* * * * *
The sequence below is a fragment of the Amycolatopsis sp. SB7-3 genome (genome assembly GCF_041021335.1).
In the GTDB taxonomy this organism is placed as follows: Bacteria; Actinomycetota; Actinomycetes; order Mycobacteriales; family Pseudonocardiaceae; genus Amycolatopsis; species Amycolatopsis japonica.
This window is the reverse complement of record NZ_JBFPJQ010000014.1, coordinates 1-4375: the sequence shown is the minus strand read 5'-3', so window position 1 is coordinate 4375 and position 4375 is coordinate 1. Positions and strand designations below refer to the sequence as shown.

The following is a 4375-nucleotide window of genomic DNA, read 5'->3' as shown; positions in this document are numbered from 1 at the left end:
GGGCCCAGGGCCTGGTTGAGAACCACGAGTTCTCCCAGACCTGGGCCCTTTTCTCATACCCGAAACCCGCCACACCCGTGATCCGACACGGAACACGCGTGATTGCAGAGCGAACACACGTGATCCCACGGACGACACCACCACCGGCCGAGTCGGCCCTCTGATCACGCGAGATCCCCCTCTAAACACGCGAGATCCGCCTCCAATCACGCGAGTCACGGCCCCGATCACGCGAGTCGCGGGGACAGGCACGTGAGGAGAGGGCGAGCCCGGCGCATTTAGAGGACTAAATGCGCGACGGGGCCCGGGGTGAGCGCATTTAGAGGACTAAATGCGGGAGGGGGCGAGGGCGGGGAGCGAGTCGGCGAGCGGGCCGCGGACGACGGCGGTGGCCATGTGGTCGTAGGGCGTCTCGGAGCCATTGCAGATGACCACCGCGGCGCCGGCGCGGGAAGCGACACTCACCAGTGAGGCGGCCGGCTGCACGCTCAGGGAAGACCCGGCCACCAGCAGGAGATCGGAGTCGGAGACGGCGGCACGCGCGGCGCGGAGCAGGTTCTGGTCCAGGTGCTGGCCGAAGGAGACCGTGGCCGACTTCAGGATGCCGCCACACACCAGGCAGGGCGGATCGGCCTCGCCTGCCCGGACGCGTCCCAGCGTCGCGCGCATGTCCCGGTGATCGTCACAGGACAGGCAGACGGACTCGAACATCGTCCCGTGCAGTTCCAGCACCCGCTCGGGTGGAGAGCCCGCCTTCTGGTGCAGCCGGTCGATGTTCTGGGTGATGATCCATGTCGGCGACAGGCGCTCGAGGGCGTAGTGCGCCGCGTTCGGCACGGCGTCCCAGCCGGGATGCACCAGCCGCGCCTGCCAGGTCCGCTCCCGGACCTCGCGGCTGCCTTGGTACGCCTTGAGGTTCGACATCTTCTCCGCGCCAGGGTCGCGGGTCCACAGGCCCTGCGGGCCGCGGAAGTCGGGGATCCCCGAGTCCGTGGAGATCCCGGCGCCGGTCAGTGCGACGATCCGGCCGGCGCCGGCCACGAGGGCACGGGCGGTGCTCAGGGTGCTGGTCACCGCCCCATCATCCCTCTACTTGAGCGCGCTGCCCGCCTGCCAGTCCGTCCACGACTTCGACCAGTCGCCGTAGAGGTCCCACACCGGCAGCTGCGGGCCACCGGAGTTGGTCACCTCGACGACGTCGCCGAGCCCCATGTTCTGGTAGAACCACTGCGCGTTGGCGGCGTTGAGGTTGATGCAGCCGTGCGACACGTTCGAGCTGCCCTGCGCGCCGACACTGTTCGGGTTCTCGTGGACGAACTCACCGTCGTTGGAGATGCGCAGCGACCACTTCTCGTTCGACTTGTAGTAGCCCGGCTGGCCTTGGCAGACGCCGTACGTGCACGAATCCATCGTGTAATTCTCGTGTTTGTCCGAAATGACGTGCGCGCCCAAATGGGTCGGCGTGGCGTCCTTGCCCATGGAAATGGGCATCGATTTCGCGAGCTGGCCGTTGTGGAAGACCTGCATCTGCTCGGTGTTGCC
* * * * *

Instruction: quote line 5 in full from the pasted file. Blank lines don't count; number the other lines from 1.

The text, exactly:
GGGCCCAGGGCCTGGTTGAGAACCACGAGTTCTCCCAGACCTGGGCCCTTTTCTCATACCCGAAACCCGCCACACCCGTGATCCGACACGGAACACGCGTGATTGCAGAGCGAACACACGTGATCCCACGGACGACACCACCACCGGCCGAGTCGGCCCTCTGATCACGCGAGATCCCCCTCTAAACACGCGAGATCCGCCTCCAATCACGCGAGTCACGGCCCCGATCACGCGAGTCGCGGGGACAGGCACGTGAGGAGAGGGCGAGCCCGGCGCATTTAGAGGACTAAATGCGCGACGGGGCCCGGGGTGAGCGCATTTAGAGGACTAAATGCGGGAGGGGGCGAGGGCGGGGAGCGAGTCGGCGAGCGGGCCGCGGACGACGGCGGTGGCCATGTGGTCGTAGGGCGTCTCGGAGCCATTGCAGATGACCACCGCGGCGCCGGCGCGGGAAGCGACACTCACCAGTGAGGCGGCCGGCTGCACGCTCAGGGAAGACCCGGCCACCAGCAGGAGATCGGAGTCGGAGACGGCGGCACGCGCGGCGCGGAGCAGGTTCTGGTCCAGGTGCTGGCCGAAGGAGACCGTGGCCGACTTCAGGATGCCGCCACACACCAGGCAGGGCGGATCGGCCTCGCCTGCCCGGACGCGTCCCAGCGTCGCGCGCATGTCCCGGTGATCGTCACAGGACAGGCAGACGGACTCGAACATCGTCCCGTGCAGTTCCAGCACCCGCTCGGGTGGAGAGCCCGCCTTCTGGTGCAGCCGGTCGATGTTCTGGGTGATGATCCATGTCGGCGACAGGCGCTCGAGGGCGTAGTGCGCCGCGTTCGGCACGGCGTCCCAGCCGGGATGCACCAGCCGCGCCTGCCAGGTCCGCTCCCGGACCTCGCGGCTGCCTTGGTACGCCTTGAGGTTCGACATCTTCTCCGCGCCAGGGTCGCGGGTCCACAGGCCCTGCGGGCCGCGGAAGTCGGGGATCCCCGAGTCCGTGGAGATCCCGGCGCCGGTCAGTGCGACGATCCGGCCGGCGCCGGCCACGAGGGCACGGGCGGTGCTCAGGGTGCTGGTCACCGCCCCATCATCCCTCTACTTGAGCGCGCTGCCCGCCTGCCAGTCCGTCCACGACTTCGACCAGTCGCCGTAGAGGTCCCACACCGGCAGCTGCGGGCCACCGGAGTTGGTCACCTCGACGACGTCGCCGAGCCCCATGTTCTGGTAGAACCACTGCGCGTTGGCGGCGTTGAGGTTGATGCAGCCGTGCGACACGTTCGAGCTGCCCTGCGCGCCGACACTGTTCGGGTTCTCGTGGACGAACTCACCGTCGTTGGAGATGCGCAGCGACCACTTCTCGTTCGACTTGTAGTAGCCCGGCTGGCCTTGGCAGACGCCGTACGTGCACGAATCCATCGTGTAATTCTCGTGTTTGTCCGAAATGACGTGCGCGCCCAAATGGGTCGGCGTGGCGTCCTTGCCCATGGAAATGGGCATCGATTTCGCGAGCTGGCCGTTGTGGAAGACCTGCATCTGCTCGGTGTTGCC